Article from EHS today
Great article from flipboard of a Drexel University research review and suggestions.
Link to the Drexel University page:
There are a few studies out there looking at the trend in the market value of a company and comparing that information to the organizations stock performance. One common finding: Companies that are the best to work for have several employee -friendly policies and perks and are very profitable. This allows them to recruit and retain top employees to their organizations.
The following is a link to the Glassdoor study from 2015 on the subject.
Our data from the industrial based massage program shows employees 100% satisfied with the care they receive along with an increase in morale after addition of the program. Contact us to help increase your employee morale and reduce your liability of musculoskeletal disorders.
U.S. workplaces have become increasingly sedentary, with resulting negative health effects. Through its Total Worker Health® Program, the National Institute for Occupational Safety and Health (NIOSH) recommends an integrated approach to addressing sedentary work environments. An integrated approach is one that protects workers from work-related injury and illness and helps them advance their overall health and well-being, on and off the job. This document describes organizational practices that can reduce the risks associated with sedentary work.
If you hadn’t read this title and someone asked you, “What is the top cause of musculoskeletal injury in the workplace?” what would your reply be? Chances are you would have said repetitive motion injuries.
Overexertion injuries top the list of workplace related musculoskeletal disorders reported in 2016 in regards to the data from the 2013 U.S. Bureau of Labor Statistics. For comparison, in 1998 the Liberty Mutual Workplace Safety Index reported from the BLS overexertion injury cost approximately $9.8 billion dollars. For 2013 they reported an estimated cost of $15 billion dollars. Compared to the estimate for repetitive motion injuries costing approximately $1.8 billion dollars in 2013.
There are differences in the two terms and how injuries are classified and recorded. Repetitive motion injuries are just that, injuries caused by repeatedly performing a specific motion as a part of a task. The term doesn’t necessarily take in to account force applied to the motion, but it is thought that continuous use causes excessive strain on the tissues leading to swelling and ultimately pain or neurologic symptoms. Read more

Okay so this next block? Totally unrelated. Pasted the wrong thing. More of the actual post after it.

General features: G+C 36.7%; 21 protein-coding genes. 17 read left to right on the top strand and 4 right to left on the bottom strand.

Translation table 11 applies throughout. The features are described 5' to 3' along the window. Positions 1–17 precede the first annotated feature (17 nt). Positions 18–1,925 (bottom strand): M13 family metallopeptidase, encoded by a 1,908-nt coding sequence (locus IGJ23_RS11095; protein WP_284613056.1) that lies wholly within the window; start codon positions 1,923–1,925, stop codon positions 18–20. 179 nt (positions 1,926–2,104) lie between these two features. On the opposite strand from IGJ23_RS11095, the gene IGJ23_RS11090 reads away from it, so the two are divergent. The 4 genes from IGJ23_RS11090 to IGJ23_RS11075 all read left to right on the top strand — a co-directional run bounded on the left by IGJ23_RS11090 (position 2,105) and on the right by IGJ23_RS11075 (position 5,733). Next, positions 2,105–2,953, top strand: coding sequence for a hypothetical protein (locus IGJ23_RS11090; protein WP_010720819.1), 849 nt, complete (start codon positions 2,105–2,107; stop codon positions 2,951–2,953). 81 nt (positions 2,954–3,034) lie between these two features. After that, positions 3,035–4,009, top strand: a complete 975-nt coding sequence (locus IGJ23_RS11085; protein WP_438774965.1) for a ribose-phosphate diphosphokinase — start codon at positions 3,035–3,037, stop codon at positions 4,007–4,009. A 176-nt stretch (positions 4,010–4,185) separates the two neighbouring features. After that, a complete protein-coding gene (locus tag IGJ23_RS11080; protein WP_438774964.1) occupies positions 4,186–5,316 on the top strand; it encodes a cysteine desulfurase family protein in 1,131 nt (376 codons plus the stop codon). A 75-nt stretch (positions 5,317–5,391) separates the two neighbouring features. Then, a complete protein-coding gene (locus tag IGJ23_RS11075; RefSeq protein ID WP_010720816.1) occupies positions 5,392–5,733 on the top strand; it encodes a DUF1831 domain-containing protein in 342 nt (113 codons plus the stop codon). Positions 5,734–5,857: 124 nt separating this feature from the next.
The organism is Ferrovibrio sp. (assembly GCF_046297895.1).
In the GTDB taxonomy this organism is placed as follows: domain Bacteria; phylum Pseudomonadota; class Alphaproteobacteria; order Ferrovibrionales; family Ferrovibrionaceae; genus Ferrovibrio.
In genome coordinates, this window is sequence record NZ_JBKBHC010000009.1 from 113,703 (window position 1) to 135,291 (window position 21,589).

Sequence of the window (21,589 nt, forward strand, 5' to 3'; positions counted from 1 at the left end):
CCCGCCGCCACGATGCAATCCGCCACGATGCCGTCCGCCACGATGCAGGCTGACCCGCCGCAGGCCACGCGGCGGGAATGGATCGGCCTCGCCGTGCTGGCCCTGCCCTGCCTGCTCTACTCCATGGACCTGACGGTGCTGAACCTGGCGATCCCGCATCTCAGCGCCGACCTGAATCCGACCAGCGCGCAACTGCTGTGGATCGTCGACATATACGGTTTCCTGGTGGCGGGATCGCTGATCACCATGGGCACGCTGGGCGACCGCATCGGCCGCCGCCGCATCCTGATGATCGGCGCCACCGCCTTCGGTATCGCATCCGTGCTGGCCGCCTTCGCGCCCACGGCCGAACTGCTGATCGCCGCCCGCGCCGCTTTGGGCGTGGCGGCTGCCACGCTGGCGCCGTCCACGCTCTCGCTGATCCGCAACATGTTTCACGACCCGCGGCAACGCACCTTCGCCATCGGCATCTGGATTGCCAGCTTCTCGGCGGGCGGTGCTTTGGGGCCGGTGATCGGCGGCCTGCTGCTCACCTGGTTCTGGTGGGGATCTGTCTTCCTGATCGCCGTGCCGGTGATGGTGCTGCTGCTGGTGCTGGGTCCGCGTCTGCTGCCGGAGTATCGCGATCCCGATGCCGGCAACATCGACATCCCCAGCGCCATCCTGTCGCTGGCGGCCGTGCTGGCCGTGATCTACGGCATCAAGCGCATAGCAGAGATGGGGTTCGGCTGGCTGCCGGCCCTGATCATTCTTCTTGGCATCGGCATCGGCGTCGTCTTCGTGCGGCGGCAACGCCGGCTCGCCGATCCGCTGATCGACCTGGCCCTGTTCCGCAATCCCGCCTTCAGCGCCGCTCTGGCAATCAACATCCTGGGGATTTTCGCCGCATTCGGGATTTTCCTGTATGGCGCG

Click the link to read an interesting NIOSH science blog post regarding carpal tunnel syndrome among poultry workers.
Occupational exposure to heat can result in injuries, disease, reduced productivity, and death. To address this hazard, the National Institute for Occupational Safety and Health (NIOSH) has evaluated the scientific data on heat stress and hot environments and has updated the Criteria for a Recommended Standard: Occupational Exposure to Hot Environments. Read more
CFR 29 Part 1904.7(b)(5)(iv)
Q: Does the professional status of the person providing the treatment have any effect on what is considered First Aid, or medical treatment?
A: No, OSHA considers the treatments to be First Aid regardless of the professional status of the person providing the treatment. Even when these treatments are provided by a physician, or other licensed health care professional they are considered First Aid for the purposes of CFR 29 Part 1904.
Table listing what is considered ‘first aid’ according to OSHA.
To date, there is little information to assist people interested in purchasing alternative keyboards. While the scientific evidence about whether alternative keyboards prevent musculoskeletal disorders is inconclusive at this time, this document provides basic information about common alternative keyboard designs and their effects on work posture.